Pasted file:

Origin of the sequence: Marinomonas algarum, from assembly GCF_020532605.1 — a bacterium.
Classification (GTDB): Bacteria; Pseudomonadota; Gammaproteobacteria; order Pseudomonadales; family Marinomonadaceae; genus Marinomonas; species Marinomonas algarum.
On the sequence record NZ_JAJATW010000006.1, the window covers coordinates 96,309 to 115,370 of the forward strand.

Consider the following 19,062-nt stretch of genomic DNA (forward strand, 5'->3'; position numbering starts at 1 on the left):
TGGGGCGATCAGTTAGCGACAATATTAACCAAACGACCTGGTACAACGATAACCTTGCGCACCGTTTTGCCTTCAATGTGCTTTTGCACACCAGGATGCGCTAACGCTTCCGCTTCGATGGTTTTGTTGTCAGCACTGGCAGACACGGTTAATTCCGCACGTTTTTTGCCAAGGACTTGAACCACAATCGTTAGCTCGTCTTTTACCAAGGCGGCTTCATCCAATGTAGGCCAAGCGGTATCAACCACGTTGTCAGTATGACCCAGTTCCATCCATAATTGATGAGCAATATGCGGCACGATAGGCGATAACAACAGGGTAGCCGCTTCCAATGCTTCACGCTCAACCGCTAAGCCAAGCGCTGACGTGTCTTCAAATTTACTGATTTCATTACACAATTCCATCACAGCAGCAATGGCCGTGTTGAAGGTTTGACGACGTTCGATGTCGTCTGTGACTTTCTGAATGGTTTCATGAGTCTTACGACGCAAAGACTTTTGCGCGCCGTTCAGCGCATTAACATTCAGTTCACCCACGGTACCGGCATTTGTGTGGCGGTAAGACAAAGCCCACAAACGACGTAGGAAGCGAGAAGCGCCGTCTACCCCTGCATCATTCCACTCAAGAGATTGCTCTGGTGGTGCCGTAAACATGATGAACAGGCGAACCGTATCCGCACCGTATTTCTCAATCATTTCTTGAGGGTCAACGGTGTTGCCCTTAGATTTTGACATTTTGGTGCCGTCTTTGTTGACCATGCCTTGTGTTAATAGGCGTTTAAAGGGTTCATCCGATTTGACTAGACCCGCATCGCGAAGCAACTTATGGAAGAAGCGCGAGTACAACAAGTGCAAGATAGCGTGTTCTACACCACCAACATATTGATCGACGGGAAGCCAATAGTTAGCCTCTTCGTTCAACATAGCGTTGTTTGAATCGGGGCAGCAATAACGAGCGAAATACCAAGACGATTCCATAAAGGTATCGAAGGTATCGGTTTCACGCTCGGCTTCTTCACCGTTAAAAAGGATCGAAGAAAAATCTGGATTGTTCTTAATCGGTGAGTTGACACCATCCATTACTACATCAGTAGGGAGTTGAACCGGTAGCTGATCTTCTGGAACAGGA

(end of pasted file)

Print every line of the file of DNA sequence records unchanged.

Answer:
Origin of the sequence: Marinomonas algarum, from assembly GCF_020532605.1 — a bacterium.
Classification (GTDB): Bacteria; Pseudomonadota; Gammaproteobacteria; order Pseudomonadales; family Marinomonadaceae; genus Marinomonas; species Marinomonas algarum.
On the sequence record NZ_JAJATW010000006.1, the window covers coordinates 96,309 to 115,370 of the forward strand.

Consider the following 19,062-nt stretch of genomic DNA (forward strand, 5'->3'; position numbering starts at 1 on the left):
TGGGGCGATCAGTTAGCGACAATATTAACCAAACGACCTGGTACAACGATAACCTTGCGCACCGTTTTGCCTTCAATGTGCTTTTGCACACCAGGATGCGCTAACGCTTCCGCTTCGATGGTTTTGTTGTCAGCACTGGCAGACACGGTTAATTCCGCACGTTTTTTGCCAAGGACTTGAACCACAATCGTTAGCTCGTCTTTTACCAAGGCGGCTTCATCCAATGTAGGCCAAGCGGTATCAACCACGTTGTCAGTATGACCCAGTTCCATCCATAATTGATGAGCAATATGCGGCACGATAGGCGATAACAACAGGGTAGCCGCTTCCAATGCTTCACGCTCAACCGCTAAGCCAAGCGCTGACGTGTCTTCAAATTTACTGATTTCATTACACAATTCCATCACAGCAGCAATGGCCGTGTTGAAGGTTTGACGACGTTCGATGTCGTCTGTGACTTTCTGAATGGTTTCATGAGTCTTACGACGCAAAGACTTTTGCGCGCCGTTCAGCGCATTAACATTCAGTTCACCCACGGTACCGGCATTTGTGTGGCGGTAAGACAAAGCCCACAAACGACGTAGGAAGCGAGAAGCGCCGTCTACCCCTGCATCATTCCACTCAAGAGATTGCTCTGGTGGTGCCGTAAACATGATGAACAGGCGAACCGTATCCGCACCGTATTTCTCAATCATTTCTTGAGGGTCAACGGTGTTGCCCTTAGATTTTGACATTTTGGTGCCGTCTTTGTTGACCATGCCTTGTGTTAATAGGCGTTTAAAGGGTTCATCCGATTTGACTAGACCCGCATCGCGAAGCAACTTATGGAAGAAGCGCGAGTACAACAAGTGCAAGATAGCGTGTTCTACACCACCAACATATTGATCGACGGGAAGCCAATAGTTAGCCTCTTCGTTCAACATAGCGTTGTTTGAATCGGGGCAGCAATAACGAGCGAAATACCAAGACGATTCCATAAAGGTATCGAAGGTATCGGTTTCACGCTCGGCTTCTTCACCGTTAAAAAGGATCGAAGAAAAATCTGGATTGTTCTTAATCGGTGAGTTGACACCATCCATTACTACATCAGTAGGGAGTTGAACCGGTAGCTGATCTTCTGGAACAGGA